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Success Stories: Combining Creativity and Business

Brooklyn Industries founder Lexy Funk shares how she went from making bags out of old billboard material to running retail stores around the country.
VIDEO  •  WOMEN ENTREPRENEURS

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Video Transcript

00:07 Lexy Funk: My name is Lexy Funk, I founded and run Brooklyn Industries. We are a retailer with 14 locations and we started in 1998 making bags out of recycled billboard material. For many years we manufactured the bags and ran a factory in Williamsburg, Brooklyn. And then in 2001 we decided to open our first store and basically sell our bags and then our clothing through a retail store. And then slowly over the years, we've added one or two stores a year. And the premise of the brand is that we only sell Brooklyn Industries in our stores and online. And it's a vertical fashion company that is based on the idea of live-work-create which was the idea you can be creative and be artistic through wearing our clothes and also through our business model.

Why did you start Brooklyn Industries?

01:13 Funk: I started as an artist when I left college. Actually I did photography and I also did art and I met my business partner at an art residency in Upstate New York and we decided a year after we met to start a company because we were frustrated with always working at other companies doing freelance work and sort of trying to make ends meet and not being particularly successful and feeling like art is such a passion in our lives but why can't we bring art into business and business into art as opposed to having them be separated. So, the idea for the bags was really, can we make a really unique design product that is also a commercial product.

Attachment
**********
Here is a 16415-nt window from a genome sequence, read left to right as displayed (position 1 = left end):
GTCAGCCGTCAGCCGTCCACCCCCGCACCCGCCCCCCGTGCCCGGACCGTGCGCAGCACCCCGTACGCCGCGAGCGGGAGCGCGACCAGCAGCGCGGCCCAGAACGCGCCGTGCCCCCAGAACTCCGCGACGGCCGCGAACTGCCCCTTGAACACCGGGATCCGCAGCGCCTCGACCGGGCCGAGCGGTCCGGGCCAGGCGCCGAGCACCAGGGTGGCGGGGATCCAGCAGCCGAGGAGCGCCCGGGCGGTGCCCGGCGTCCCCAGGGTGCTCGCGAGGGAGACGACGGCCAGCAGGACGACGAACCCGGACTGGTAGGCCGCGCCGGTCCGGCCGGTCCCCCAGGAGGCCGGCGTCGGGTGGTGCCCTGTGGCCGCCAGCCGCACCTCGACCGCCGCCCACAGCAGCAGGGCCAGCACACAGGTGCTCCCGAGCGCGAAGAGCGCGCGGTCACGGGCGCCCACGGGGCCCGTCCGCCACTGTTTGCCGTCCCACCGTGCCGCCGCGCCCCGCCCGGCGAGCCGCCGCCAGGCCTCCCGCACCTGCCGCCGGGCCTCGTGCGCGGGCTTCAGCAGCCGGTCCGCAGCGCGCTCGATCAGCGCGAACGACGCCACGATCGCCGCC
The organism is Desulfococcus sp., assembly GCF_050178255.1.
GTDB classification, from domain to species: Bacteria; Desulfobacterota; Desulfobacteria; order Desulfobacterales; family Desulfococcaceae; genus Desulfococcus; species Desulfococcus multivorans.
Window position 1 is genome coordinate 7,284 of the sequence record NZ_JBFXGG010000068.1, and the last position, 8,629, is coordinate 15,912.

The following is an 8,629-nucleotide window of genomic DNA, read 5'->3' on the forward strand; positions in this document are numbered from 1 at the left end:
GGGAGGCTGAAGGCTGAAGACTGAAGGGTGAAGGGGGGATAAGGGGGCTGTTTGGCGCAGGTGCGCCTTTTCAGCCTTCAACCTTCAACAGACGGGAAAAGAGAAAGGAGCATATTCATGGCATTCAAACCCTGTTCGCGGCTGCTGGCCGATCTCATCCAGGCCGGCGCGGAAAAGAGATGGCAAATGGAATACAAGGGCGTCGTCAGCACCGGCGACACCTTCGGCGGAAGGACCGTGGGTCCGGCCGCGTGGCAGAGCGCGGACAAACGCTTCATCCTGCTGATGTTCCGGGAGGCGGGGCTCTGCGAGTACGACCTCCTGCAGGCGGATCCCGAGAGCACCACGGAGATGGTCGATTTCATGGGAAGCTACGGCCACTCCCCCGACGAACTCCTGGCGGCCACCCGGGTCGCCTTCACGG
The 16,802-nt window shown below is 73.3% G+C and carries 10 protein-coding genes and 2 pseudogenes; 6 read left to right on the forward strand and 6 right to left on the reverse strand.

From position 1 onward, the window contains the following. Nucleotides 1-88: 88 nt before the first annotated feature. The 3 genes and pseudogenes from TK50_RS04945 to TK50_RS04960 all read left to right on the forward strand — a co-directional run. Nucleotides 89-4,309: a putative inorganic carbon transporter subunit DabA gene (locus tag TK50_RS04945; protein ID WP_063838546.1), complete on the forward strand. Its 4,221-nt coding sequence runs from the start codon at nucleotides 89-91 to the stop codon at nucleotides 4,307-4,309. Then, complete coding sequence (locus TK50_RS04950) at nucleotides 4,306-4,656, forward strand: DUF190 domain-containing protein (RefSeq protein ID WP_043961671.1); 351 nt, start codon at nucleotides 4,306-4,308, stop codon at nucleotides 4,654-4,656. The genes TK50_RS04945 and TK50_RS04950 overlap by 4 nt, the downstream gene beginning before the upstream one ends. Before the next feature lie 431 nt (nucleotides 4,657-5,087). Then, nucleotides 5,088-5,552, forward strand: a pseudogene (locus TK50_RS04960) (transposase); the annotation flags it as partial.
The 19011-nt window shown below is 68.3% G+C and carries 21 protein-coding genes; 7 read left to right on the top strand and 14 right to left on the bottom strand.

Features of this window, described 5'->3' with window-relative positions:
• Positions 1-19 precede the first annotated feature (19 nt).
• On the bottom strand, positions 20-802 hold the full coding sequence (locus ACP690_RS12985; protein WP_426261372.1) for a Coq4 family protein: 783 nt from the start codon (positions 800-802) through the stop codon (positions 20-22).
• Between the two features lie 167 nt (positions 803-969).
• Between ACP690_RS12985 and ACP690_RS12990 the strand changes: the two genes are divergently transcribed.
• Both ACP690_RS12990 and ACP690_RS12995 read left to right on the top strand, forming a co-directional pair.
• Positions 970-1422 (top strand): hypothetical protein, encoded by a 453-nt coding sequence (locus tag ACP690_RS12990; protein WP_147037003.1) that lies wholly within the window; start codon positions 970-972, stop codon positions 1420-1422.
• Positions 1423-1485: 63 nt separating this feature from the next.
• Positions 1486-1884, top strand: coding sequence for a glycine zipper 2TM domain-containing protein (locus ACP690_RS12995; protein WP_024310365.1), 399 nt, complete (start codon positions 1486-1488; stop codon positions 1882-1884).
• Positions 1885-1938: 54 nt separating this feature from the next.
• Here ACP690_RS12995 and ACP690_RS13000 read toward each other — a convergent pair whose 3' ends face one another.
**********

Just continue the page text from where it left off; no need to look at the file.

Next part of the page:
What has been one of the key factors to your success?

02:06 Funk: I think persistence is really a key. I mean, sometimes it's just keep doing it day in day out and I think one thing I was amazed at looking back at that period is why didn't stop and just take another job because there were parts of that time period especially when we were running the factory where we really had no money. I mean it's just... There was a couple of weeks I remember where we were waiting for checks, we didn't have any money in the bank account, we sort of borrowed from friends and family as much as we could and there was one week where we didn't have any food.

02:43 Funk: And I was like "This is really crazy." I could be a lawyer, I could work for a bank, I could have decided a lot of career choices other than being an entrepreneur in a startup business where the revenue model is pretty precarious. And I think what's interesting looking back is why didn't I just go get another job, like even in a coffee shop. And I didn't. So I think it just was in my mind at that time it just wasn't even an option which is interesting. You have this mind set that you want to do something and if you persevere it ends up happening.

03:23 Funk: So, I think that's the wonderful thing about entrepreneurship, that just the desire to do it. On the other hand, I think it's tremendously difficult and sometimes it can go swimmingly well and everything is great and then you can fall and have the falls and then pick yourself up again, but I think in general if you are the type of person who just has that spirit and who just doesn't want to work for somebody else or wants to create something that's uniquely different on your own, if there's no other option then it's a little bit like running a marathon, there's some point where you [chuckle] "Why am I doing this?" And yet at the same time you just have to persevere. So, that's an interesting sort of phenomenon.

Last updated: Aug 18, 2011




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